Market Segmentation - Yes segmentation again. Canon needs to make all kinds of cameras for all kinds of people. If they all had the same set of features, it would not makes sense to segment them out, right? So one chip may serve several products each pulling into a different subset of features.
They Did Not See It Coming - While Magic Lantern has been with us for a long while, it was mostly about "soft" features - mostly display and control features. While reverse engineering any software is hard, doing it to firmware is harder and diving in on DMA channels, data paths and other highly internal mechanisms is very, very hard. So Canon may have thought that sure, these ML guys are having fun, but they will never expose those hardcore features we have in there, right?
They Might Have Wanted to Release This Later - Who knows. Maybe it is a plan B from Canon to fight Black Magic if they ever got too big. Maybe Canon wanted to release this in a few months time along with their next camera so mk3 owners keep will the value of their cameras? Maybe it was the plan all along. We will now never know.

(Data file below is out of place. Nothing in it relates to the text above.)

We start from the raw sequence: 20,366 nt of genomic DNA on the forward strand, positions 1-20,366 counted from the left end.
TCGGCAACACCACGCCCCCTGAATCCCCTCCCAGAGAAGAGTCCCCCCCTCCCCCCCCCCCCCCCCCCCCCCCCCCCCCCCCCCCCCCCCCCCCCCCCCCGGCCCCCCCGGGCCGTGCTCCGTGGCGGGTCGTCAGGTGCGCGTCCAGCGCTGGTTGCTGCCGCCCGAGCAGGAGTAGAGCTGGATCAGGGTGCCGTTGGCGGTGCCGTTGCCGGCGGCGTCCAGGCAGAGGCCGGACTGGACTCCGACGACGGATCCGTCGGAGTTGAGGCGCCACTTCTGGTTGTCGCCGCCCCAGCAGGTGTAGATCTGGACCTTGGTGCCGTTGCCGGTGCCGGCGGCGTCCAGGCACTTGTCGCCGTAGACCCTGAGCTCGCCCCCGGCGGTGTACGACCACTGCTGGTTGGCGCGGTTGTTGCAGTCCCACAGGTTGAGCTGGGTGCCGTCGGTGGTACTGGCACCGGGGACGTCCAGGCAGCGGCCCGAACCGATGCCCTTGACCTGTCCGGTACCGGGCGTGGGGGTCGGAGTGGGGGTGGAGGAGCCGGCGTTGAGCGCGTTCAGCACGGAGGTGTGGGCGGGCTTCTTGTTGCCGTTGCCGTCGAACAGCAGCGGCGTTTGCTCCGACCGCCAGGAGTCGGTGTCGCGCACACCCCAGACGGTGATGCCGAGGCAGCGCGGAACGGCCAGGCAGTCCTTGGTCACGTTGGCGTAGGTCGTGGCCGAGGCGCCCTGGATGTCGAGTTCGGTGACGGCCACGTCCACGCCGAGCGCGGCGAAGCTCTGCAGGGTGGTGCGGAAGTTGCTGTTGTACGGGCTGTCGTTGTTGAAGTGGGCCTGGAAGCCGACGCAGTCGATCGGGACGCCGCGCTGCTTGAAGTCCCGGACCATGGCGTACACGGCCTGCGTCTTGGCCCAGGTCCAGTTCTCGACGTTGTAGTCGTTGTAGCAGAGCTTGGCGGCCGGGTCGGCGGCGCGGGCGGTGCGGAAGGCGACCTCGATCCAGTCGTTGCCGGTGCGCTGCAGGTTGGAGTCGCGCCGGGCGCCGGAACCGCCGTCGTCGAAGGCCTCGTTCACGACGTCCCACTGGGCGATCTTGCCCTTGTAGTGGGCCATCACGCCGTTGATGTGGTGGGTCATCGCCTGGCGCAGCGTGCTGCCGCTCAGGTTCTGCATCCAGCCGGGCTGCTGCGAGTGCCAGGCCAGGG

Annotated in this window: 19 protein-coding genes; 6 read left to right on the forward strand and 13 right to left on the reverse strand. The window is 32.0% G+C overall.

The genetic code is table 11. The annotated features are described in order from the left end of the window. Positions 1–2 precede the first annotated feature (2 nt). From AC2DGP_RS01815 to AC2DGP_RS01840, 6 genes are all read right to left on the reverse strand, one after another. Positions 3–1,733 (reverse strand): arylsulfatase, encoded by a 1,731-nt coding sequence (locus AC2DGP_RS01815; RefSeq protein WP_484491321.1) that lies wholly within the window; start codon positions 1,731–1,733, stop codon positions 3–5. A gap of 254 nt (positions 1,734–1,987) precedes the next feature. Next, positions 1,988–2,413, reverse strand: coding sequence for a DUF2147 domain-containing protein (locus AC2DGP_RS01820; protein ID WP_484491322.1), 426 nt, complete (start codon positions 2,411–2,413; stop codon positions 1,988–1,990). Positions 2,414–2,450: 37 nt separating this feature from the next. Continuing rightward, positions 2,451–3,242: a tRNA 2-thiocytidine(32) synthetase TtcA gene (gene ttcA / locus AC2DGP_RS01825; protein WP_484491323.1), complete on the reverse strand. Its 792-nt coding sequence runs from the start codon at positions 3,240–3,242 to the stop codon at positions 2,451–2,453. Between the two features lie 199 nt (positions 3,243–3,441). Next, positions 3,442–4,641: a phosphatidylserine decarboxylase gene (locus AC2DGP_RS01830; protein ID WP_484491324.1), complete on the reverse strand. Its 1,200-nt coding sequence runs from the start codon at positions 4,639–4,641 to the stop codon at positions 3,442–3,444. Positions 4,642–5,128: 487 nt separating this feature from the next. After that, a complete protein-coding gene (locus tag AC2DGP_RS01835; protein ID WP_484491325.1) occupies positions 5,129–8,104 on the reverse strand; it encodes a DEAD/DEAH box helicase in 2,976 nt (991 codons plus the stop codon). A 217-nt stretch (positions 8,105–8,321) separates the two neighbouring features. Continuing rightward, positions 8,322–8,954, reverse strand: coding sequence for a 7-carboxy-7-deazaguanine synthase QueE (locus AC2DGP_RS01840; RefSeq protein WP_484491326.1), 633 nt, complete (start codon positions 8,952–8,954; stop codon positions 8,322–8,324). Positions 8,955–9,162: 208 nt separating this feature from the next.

How Can Canon Move On With This?
As I said before, I would really like to see a statement from Canon about ML and video RAW. But even without one, I can see several possible outcomes as far as how Canon moves on with this.
Option 1 - Try To Kill ML: While technically hard do on cameras already out, this is definitely possible on un-shipped cameras and even more so on chips in development. They could encrypt the firmware so it is harder to hack; they could better sign it and require a signature on every run which would make ML harder to run custom firmware; and if they wanted they could physically block (for example using eFuse) any future chips from having any of the "more advanced" features, while retaining the benefits of a single chip development cycle.